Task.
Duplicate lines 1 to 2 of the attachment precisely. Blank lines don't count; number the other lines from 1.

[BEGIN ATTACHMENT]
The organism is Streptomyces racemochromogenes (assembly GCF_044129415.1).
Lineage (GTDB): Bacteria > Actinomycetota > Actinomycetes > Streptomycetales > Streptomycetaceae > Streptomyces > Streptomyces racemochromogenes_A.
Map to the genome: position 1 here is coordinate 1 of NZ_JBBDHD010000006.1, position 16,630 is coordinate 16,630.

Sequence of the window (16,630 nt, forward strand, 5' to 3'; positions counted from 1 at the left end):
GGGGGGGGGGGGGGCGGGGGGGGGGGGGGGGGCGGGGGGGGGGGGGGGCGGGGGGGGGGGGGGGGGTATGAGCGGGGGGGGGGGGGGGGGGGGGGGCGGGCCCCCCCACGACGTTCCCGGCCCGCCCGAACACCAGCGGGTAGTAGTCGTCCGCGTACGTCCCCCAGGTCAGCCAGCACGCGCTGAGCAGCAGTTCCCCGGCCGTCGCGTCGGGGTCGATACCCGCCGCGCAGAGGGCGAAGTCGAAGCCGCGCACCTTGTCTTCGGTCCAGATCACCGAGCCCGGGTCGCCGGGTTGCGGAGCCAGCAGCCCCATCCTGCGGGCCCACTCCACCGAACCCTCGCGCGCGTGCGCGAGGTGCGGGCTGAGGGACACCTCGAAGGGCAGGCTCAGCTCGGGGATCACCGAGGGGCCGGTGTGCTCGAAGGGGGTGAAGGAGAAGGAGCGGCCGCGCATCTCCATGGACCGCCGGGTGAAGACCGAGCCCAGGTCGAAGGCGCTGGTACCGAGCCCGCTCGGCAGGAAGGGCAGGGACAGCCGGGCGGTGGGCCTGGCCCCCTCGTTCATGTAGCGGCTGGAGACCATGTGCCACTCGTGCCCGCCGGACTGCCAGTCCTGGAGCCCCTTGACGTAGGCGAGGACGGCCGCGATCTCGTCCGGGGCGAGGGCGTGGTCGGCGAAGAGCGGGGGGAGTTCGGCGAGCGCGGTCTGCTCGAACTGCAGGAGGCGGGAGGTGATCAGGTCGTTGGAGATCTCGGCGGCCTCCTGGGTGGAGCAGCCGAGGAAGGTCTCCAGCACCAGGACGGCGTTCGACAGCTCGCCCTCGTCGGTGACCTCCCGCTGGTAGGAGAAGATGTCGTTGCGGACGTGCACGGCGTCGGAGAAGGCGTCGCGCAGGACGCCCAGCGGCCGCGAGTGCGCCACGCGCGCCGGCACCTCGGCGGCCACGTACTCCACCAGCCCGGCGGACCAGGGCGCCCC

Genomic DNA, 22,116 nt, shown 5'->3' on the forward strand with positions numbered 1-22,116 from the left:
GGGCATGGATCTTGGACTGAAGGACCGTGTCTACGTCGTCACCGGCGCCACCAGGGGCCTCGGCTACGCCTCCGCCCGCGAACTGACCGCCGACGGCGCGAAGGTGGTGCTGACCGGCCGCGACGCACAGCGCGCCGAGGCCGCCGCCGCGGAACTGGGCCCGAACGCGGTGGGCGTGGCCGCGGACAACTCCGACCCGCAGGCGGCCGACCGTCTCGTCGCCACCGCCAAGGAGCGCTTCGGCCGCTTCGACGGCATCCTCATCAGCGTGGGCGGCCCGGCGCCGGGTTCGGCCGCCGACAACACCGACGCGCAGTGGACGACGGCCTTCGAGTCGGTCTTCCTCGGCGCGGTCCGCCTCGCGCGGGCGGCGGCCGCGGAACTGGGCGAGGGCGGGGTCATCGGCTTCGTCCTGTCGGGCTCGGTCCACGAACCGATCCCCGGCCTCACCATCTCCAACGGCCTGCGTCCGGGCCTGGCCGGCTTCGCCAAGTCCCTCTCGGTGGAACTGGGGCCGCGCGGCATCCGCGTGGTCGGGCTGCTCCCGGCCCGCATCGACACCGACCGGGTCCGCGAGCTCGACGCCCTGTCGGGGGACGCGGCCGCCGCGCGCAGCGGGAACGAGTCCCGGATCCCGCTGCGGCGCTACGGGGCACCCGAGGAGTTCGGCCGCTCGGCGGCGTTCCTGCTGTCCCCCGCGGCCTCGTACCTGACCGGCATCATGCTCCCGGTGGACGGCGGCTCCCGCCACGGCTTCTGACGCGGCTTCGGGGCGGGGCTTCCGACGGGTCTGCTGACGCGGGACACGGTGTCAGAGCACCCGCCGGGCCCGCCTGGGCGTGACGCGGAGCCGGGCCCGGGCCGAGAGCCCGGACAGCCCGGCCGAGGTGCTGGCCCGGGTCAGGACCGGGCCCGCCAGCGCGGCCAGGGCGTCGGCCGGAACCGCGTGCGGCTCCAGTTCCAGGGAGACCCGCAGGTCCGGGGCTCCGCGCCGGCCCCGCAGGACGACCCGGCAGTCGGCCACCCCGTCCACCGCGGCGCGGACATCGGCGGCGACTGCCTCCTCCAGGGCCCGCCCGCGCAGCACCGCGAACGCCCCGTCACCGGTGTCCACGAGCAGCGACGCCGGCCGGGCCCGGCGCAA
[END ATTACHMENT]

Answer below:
The organism is Streptomyces racemochromogenes (assembly GCF_044129415.1).
Lineage (GTDB): Bacteria > Actinomycetota > Actinomycetes > Streptomycetales > Streptomycetaceae > Streptomyces > Streptomyces racemochromogenes_A.